“It’s not fair to suggest that these (visible minority) senators are not playing a significant role,” he says. “Some are making a concerted effort and others with less political experience are learning on the job.”

“Political parties have a responsibility to reach out and attract a diverse base of qualified people. But it’s also up to members of visible minority communities to put up their hands and participate in the political process.” – Goldy Hyder

Hyder says from his perspective – without reference to statistics – the Senate has become more ethnically diverse in recent times. “There is still much to be done, and it’s an ongoing journey,” he adds.

He emphasizes that inclusion is a dual responsibility.

“Political parties have a responsibility to reach out and attract a diverse base of qualified people,” he says. “But it’s also up to members of visible minority communities to put up their hands and participate in the political process.”

Experiences of one ethnic senator

Senator Salma Ataullahjan, the first Pakistani Canadian to be appointed Senator, concurs with Hyder. She says it is critical for all ethnic communities to get involved politically – whether by voting, participating in community work or coming forward as candidates.

Ataullahjan, who marked the fifth anniversary of her appointment as senator in July, practises what she preaches. Arriving in Canada in 1980 from Pakistan, she pursued a career in real estate, and while raising two daughters, became deeply engaged in community work, volunteering for a number of organizations that help people in Pakistan and Canada.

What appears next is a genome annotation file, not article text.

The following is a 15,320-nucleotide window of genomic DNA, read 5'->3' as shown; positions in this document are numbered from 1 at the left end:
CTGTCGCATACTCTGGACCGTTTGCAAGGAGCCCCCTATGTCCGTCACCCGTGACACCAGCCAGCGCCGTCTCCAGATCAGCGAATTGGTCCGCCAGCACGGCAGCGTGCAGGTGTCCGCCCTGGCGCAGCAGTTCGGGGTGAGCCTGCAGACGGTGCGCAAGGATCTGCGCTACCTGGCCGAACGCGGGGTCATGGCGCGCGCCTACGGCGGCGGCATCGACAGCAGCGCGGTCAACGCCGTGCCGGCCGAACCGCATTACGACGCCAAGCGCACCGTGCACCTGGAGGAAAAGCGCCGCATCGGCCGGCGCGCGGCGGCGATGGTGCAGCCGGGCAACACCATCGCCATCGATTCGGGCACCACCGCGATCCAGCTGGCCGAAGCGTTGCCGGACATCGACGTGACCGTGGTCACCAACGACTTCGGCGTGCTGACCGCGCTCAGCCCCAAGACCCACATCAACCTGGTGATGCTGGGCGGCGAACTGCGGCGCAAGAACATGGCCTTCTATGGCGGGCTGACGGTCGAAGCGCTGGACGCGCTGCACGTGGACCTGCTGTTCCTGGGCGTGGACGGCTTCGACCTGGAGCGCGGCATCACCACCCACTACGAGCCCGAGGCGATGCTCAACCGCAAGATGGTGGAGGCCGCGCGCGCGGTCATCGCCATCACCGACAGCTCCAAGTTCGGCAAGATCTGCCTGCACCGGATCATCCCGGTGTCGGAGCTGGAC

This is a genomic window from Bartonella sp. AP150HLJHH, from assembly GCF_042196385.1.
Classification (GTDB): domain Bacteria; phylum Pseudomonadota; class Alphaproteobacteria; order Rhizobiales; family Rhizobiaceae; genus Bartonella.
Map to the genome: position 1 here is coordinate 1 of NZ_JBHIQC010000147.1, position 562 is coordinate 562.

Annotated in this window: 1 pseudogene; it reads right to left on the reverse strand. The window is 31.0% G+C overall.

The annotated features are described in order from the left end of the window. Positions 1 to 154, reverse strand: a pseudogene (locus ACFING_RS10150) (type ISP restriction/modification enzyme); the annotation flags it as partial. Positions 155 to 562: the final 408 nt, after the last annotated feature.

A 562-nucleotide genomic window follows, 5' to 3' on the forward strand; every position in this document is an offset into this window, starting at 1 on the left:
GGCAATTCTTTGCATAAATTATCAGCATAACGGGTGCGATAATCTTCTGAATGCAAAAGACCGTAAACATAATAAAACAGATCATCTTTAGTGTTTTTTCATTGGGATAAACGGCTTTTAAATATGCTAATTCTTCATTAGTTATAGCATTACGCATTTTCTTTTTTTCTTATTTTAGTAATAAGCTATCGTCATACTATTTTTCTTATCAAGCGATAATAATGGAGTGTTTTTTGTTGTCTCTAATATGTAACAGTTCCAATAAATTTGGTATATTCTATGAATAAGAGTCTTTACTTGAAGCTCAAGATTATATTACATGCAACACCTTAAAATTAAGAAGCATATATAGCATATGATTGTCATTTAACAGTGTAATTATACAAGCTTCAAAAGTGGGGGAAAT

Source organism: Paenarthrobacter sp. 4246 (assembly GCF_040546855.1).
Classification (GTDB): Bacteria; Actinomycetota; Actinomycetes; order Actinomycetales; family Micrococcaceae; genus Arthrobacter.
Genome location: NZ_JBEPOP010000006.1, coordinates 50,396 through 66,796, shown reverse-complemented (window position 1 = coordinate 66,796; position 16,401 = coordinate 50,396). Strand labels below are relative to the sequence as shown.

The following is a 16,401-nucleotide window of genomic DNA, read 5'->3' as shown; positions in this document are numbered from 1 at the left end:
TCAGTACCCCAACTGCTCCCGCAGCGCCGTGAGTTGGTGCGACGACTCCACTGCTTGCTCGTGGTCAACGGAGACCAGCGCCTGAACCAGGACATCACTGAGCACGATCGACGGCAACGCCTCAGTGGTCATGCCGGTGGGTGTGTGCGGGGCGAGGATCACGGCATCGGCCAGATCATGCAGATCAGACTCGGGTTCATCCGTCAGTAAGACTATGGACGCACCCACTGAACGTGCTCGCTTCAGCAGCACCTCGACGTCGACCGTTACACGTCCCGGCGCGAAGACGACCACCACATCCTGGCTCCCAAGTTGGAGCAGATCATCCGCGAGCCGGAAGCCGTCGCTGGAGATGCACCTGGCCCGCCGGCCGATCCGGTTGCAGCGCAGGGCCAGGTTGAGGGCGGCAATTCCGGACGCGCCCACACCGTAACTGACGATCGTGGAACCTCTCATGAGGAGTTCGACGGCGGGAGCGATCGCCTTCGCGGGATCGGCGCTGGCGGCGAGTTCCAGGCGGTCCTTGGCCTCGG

“In my case, the Prime Minister wanted a Muslim voice in his party’s caucus.” – Senator Salma Ataullahjan

Finally, she ran as the Conservative party candidate from Mississauga-Brampton in the 2008 election, but was not discouraged when she didn’t win. “That’s how I came to the party’s attention,” she tells New Canadian Media. “Two years later, when Prime Minister Harper appointed me to the Senate, it was a dream come true.”

Asked if she was chosen to represent her ethnic community, she says “yes,” pointing out 3.2 per cent of Canada’s population is of Pakistani origin.

“In my case,” explains Ataullahjan, “the Prime Minister wanted a Muslim voice in his party’s caucus.”

Reiterating her consistent message to all ethnic communities, she says: “It’s important to be involved despite the challenges of immigrating to a new country and to be at the table where decisions are made.”